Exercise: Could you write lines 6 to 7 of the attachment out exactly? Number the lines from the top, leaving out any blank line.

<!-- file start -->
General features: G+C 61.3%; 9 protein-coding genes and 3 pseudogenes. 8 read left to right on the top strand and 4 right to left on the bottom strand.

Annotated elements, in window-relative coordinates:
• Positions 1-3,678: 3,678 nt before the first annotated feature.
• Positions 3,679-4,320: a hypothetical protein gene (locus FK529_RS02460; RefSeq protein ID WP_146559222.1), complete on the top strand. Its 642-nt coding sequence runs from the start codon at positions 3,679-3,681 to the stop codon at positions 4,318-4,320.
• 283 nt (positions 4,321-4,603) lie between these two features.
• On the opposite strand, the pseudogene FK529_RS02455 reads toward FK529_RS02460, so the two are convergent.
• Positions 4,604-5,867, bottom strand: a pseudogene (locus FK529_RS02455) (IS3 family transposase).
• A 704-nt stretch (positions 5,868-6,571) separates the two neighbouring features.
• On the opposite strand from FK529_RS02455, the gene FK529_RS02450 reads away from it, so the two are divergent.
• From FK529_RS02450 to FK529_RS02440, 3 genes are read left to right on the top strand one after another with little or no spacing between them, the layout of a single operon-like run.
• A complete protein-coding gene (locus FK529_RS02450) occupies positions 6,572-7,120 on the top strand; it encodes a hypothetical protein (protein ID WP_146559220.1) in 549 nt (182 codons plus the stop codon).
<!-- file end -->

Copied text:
• On the opposite strand, the pseudogene FK529_RS02455 reads toward FK529_RS02460, so the two are convergent.
• Positions 4,604-5,867, bottom strand: a pseudogene (locus FK529_RS02455) (IS3 family transposase).